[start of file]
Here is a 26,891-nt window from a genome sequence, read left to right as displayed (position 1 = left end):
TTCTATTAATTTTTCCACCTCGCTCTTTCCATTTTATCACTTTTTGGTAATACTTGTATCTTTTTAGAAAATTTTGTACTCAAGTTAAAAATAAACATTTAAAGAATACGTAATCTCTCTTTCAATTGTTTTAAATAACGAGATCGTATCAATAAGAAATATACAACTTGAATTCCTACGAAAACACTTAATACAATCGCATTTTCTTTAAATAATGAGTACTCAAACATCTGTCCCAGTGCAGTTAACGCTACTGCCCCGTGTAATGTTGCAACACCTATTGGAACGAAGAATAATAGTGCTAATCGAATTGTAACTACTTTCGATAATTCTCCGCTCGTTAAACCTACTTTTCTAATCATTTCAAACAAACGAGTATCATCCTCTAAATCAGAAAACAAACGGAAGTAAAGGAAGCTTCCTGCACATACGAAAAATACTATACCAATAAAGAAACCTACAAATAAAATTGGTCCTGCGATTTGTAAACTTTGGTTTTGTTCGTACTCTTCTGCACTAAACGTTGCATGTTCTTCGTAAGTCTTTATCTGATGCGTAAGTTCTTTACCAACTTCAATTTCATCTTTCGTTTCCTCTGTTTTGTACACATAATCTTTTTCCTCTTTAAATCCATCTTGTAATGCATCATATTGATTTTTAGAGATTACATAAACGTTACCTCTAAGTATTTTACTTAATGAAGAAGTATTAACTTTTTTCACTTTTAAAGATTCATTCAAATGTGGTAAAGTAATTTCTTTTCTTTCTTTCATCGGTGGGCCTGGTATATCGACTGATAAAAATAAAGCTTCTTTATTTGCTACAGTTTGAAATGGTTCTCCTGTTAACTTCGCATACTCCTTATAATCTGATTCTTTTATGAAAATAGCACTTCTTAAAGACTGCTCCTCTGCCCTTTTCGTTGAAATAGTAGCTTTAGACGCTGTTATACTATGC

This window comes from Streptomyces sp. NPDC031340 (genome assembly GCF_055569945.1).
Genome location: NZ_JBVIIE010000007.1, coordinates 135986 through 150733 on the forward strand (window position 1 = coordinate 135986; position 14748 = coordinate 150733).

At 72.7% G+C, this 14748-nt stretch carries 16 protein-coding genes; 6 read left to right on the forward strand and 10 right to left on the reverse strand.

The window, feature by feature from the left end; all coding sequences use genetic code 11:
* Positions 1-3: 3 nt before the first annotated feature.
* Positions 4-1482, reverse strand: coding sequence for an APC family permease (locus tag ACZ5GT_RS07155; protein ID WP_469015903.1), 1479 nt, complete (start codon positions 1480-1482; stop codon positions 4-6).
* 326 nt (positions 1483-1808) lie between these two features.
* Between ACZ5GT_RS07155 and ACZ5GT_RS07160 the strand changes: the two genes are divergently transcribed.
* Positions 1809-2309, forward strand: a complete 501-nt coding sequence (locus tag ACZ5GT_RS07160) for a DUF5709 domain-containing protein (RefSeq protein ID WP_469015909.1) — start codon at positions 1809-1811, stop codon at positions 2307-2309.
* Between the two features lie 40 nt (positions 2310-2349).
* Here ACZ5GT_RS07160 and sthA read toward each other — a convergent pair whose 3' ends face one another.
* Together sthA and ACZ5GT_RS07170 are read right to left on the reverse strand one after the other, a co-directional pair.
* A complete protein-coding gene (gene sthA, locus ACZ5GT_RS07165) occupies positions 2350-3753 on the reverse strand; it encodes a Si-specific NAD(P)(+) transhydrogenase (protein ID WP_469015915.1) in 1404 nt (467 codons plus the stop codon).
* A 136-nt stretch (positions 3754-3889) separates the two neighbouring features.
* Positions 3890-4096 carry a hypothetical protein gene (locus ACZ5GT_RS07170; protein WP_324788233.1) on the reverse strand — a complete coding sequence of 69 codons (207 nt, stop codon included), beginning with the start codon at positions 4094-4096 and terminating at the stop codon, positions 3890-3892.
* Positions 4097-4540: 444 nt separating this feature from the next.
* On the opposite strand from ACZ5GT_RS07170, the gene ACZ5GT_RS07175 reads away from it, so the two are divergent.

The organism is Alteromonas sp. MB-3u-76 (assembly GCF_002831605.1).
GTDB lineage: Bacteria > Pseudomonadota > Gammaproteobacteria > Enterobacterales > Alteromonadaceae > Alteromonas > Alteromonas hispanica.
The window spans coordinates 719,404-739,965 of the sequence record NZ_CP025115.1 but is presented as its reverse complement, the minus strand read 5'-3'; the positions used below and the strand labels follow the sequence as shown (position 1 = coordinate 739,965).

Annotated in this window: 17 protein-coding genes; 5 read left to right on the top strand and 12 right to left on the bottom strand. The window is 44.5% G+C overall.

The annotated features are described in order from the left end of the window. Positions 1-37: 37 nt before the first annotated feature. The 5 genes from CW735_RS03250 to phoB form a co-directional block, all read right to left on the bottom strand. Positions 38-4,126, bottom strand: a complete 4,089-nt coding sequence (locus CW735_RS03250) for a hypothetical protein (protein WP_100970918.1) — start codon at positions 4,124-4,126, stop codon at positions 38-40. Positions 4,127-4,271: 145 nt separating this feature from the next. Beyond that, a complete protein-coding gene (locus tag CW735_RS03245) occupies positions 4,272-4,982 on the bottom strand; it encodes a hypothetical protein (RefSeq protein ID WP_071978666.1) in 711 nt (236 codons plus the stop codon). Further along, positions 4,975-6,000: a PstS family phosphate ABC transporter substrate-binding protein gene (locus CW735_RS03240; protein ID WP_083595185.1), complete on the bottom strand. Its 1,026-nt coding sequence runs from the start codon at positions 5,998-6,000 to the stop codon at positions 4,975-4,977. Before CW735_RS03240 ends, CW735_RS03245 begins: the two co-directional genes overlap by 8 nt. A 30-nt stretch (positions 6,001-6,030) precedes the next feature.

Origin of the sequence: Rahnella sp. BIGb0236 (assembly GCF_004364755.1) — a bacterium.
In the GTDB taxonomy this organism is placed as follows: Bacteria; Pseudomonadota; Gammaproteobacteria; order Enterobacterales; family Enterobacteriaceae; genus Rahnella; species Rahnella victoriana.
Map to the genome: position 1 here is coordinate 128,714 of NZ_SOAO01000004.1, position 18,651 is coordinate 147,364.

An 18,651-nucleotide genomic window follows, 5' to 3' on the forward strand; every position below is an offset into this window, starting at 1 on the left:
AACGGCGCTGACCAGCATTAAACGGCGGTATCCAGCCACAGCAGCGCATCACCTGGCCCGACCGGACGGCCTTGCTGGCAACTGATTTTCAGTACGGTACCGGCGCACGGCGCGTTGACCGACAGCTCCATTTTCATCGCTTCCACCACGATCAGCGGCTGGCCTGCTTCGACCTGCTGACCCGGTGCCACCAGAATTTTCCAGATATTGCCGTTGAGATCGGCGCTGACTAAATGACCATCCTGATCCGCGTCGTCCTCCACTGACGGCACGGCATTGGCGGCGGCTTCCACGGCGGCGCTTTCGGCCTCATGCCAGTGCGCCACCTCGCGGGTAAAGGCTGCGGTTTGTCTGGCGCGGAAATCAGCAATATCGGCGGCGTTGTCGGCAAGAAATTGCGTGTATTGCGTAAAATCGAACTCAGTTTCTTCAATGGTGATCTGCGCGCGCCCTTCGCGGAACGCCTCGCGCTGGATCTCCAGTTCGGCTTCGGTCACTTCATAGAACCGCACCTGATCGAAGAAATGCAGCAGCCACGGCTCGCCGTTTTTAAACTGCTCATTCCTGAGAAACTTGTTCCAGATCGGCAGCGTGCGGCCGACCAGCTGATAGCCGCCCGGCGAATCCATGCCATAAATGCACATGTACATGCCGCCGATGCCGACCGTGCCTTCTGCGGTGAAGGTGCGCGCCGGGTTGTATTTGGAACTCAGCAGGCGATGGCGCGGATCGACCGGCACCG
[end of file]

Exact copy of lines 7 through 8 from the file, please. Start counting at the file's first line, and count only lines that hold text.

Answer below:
* Positions 1-3: 3 nt before the first annotated feature.
* Positions 4-1482, reverse strand: coding sequence for an APC family permease (locus tag ACZ5GT_RS07155; protein ID WP_469015903.1), 1479 nt, complete (start codon positions 1480-1482; stop codon positions 4-6).